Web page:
Emerging data about COVID-19 already provides a clear indication that the social and economic consequences of this pandemic will vary greatly across countries and regions. Estimations of R0, the infection rate, suggest that the virus may be spreading more slowly in Africa than it is in many other parts of the world. This may reflect the swift introduction of containment measures in many African countries, including the closure of international borders, and the ready application of experience in dealing with pandemics in the recent past. Nonetheless, the eventual death toll across Africa could still approach 200,000 according to the WHO2. And while a lower rate of transmission may reduce the number of deaths in total, health officials warn of the risk that COVID-19 remains active for a prolonged period in Africa, compared to other parts of the world.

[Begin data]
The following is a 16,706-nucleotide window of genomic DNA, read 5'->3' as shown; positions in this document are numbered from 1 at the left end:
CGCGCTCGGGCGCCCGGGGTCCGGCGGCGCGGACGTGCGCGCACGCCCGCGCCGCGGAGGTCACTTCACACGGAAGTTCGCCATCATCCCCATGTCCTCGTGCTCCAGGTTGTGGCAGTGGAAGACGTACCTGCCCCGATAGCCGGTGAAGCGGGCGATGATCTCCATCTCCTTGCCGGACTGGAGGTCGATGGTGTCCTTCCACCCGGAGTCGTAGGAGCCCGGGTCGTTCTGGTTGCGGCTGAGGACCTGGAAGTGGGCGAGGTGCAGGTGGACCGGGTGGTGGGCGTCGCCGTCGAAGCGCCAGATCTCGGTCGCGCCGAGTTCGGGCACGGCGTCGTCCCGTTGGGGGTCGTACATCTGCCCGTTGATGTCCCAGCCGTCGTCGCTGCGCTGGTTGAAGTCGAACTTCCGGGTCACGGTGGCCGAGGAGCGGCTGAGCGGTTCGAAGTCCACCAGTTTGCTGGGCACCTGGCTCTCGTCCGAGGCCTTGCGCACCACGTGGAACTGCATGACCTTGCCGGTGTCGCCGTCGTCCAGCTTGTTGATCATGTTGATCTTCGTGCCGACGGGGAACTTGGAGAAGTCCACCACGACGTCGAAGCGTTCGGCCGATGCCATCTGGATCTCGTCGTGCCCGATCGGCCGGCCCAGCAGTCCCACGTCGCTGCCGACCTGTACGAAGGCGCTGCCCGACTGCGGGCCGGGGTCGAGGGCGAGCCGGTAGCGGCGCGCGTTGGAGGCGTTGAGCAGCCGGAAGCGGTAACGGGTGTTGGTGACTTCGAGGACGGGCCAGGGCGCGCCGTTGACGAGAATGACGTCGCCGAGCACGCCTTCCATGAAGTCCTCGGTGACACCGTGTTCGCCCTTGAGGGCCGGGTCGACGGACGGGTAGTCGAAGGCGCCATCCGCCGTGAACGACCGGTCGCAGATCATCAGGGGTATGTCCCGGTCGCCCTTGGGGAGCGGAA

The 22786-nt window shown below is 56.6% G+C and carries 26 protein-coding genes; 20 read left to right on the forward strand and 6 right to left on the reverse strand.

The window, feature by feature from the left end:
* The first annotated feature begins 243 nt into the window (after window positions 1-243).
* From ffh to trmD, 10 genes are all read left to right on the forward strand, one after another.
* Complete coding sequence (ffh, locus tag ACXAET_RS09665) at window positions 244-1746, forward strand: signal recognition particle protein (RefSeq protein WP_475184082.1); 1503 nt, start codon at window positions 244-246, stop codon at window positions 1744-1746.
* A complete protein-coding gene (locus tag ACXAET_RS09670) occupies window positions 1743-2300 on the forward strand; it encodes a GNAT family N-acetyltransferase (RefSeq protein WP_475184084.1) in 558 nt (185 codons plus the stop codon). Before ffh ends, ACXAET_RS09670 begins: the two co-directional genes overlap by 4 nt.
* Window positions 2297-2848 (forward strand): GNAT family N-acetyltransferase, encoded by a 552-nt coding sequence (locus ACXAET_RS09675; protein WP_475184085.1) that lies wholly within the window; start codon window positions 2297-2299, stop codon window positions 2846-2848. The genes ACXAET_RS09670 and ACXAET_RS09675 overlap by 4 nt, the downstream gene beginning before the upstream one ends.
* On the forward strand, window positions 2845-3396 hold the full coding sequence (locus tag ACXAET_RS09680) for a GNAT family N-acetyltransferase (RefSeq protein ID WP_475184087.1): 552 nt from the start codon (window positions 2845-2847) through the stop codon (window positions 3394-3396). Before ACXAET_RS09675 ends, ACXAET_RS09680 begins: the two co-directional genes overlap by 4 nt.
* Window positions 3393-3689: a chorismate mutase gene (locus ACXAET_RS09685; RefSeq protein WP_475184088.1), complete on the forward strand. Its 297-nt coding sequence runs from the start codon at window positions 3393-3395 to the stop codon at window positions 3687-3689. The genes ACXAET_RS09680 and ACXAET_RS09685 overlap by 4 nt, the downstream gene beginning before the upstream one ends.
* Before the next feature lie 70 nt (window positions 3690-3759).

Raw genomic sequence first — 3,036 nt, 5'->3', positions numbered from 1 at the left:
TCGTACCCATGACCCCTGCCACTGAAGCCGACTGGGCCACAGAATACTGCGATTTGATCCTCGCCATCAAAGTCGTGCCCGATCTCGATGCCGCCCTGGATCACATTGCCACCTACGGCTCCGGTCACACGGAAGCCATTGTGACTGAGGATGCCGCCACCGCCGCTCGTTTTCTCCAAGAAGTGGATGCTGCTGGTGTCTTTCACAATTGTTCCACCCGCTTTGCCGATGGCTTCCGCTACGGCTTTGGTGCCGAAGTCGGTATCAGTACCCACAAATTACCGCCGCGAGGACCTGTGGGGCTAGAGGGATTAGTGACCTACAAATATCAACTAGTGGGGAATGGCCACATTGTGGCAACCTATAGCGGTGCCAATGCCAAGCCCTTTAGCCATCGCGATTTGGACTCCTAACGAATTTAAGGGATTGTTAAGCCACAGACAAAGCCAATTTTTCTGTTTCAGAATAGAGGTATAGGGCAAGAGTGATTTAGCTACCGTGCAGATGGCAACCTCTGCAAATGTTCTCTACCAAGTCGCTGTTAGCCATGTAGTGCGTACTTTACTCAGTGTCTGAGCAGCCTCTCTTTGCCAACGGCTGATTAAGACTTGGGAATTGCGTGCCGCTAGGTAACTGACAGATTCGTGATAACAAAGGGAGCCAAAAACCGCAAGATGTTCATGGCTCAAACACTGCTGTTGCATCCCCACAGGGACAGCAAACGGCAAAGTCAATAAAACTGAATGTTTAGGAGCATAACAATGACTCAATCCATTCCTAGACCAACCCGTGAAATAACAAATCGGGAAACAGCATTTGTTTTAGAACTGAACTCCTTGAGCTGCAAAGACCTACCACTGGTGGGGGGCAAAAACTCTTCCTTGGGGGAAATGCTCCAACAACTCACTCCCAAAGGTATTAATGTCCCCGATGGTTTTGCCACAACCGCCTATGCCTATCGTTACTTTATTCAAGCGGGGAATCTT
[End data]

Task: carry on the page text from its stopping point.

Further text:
The recurrence of isolated outbreaks, possibly for years, presents specific challenges with regard to economic growth and social welfare. Economic output in Africa is currently projected to decline by between 1.7% and 5.0% in 20203, representing the first material recession on the continent for more than 25 years. Projections are based on scenarios that reflect the exceptionally high level of uncertainty in outcomes over the short and medium term, with significant variations in growth expectations of different countries (Figure 1). What is already clear however, is that Africa will endure a severe and unprecedented economic shock. The policy responses that will be pursued by member states in the coming months will be profoundly important for mitigating the negative long-term consequences of this shock, and in restoring national economies to trajectories of growth. When it comes to policy responses, one size will obviously not fit all: regional and local context must inform the choices that leaders across the continent make in terms of the instruments used, and their sequencing.